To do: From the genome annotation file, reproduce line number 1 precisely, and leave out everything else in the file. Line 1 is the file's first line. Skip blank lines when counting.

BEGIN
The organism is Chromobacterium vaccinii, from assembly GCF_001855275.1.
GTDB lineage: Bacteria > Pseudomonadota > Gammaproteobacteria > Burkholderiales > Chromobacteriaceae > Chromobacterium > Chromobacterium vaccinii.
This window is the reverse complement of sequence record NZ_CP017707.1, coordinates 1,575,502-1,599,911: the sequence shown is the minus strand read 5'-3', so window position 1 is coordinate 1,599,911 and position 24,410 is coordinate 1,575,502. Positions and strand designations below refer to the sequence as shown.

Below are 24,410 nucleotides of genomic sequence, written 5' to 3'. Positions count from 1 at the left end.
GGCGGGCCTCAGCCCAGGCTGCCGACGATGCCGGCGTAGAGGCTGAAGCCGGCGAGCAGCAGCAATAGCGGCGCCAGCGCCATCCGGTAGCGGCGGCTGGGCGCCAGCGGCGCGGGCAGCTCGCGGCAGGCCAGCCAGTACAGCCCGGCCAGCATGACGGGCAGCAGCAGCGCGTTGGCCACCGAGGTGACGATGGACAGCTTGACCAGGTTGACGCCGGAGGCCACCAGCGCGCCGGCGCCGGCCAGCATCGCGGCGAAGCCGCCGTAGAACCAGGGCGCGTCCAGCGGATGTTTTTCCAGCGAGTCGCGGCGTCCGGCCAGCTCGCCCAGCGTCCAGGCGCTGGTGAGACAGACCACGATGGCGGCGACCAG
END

The organism is Chromobacterium vaccinii, from assembly GCF_001855275.1.